The intrapersonal and interpersonal levels were most often targeted by the multi-level stigma interventions studied, which may be due to several factors. The broader stigma literature has focused almost exclusively on these two levels of analysis ; thus, multi-level interventions have a larger evidence base from which to draw at these levels. Relatedly, research has accumulated a wealth of stigma measures at the individual/interpersonal levels of analysis. In contrast, until recently, fewer measures of stigma existed at community, organizational, and structural levels, which likely hindered the assessment of multi-level stigma interventions that incorporated communities and social structures . This focus on the individual/interpersonal levels in multi-level stigma interventions may also be due to convenience—intervention studies are often easier to implement in clinical settings where people with health-related stigmatizing conditions seek care and where their family members (who are needed for research at the interpersonal level) are more easily identified and assessed. More research is needed to incorporate community-, organizational-, and structural-level influences into multi-level stigma interventions.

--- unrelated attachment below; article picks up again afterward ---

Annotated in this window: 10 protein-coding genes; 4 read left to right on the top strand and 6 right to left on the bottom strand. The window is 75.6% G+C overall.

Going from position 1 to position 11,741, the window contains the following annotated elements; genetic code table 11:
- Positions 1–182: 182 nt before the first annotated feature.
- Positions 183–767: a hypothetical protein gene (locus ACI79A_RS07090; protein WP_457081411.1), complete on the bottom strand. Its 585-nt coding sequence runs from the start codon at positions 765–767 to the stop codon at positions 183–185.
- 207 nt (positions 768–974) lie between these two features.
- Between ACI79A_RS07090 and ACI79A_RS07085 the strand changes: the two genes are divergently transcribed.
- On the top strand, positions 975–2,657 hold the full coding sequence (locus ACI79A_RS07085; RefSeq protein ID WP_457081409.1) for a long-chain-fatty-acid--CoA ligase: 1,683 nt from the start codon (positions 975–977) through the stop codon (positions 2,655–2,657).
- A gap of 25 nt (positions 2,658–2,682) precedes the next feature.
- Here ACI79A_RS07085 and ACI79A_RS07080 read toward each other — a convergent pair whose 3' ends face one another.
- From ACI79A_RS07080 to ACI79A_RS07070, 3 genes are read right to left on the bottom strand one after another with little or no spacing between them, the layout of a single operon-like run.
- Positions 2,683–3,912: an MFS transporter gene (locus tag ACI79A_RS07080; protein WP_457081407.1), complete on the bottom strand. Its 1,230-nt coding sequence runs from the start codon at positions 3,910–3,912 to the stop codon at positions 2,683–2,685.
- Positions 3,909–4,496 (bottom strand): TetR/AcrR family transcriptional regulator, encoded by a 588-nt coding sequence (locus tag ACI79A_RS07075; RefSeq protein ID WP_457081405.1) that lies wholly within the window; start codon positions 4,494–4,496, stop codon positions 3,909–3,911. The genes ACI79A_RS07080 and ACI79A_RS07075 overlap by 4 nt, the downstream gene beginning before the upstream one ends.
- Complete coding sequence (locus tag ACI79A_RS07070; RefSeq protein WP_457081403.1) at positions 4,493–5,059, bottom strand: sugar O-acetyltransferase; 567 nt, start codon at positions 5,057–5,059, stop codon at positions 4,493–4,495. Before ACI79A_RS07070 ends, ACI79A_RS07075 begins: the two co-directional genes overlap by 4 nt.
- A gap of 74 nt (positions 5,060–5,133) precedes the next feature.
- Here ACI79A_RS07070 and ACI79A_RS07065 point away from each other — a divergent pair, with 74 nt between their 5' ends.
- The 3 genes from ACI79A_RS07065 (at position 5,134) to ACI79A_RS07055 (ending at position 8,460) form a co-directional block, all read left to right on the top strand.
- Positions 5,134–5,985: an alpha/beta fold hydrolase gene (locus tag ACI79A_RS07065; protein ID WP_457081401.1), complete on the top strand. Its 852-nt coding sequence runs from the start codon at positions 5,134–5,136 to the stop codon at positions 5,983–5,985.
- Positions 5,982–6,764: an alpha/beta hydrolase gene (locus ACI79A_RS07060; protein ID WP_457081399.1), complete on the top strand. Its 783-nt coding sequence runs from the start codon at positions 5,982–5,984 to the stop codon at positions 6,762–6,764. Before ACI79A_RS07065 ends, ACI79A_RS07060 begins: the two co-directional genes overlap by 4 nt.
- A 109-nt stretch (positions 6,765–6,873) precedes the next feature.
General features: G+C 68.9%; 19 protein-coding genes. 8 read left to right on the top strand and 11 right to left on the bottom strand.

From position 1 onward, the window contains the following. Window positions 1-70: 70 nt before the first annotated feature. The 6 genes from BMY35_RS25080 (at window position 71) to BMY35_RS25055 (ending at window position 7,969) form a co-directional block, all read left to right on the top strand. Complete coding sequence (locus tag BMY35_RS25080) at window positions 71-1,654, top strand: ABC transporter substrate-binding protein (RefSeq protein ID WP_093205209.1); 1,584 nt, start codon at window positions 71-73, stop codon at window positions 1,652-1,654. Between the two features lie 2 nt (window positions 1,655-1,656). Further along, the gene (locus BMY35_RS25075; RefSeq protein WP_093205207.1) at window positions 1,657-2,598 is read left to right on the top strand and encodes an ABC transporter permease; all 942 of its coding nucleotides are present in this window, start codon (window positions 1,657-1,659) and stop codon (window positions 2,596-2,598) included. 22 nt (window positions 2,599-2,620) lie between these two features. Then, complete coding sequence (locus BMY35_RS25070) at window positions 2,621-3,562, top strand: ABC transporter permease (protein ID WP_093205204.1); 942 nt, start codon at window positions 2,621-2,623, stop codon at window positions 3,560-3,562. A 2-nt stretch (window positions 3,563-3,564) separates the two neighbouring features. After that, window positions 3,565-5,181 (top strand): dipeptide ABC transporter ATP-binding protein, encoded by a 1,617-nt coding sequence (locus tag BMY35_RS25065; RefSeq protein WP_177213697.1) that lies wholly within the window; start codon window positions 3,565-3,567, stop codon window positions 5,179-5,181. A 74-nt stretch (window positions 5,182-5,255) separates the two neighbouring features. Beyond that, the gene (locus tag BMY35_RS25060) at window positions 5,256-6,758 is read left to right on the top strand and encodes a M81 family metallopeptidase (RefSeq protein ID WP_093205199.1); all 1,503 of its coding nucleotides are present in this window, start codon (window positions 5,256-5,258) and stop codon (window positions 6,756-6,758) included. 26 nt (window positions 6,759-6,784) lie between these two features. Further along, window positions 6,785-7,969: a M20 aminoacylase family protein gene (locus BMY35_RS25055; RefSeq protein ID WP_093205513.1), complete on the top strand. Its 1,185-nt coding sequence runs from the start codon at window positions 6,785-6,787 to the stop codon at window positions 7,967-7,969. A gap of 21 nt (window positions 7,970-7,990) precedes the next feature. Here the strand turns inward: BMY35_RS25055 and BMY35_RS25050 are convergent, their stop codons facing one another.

Approximately half the studies reviewed examined community-level stigma reduction, with intrapersonal and/or interpersonal levels. Studies that targeted community levels of stigma predominantly used methods of interaction, or contact, across populations studied, examining the impact of exchanging information and making use of bi-directional learning and including people living with stigmatized conditions in the process (e.g., teaching, drama). In addition, these studies tended to incorporate exchanges of support, particularly when family members and health care workers were involved.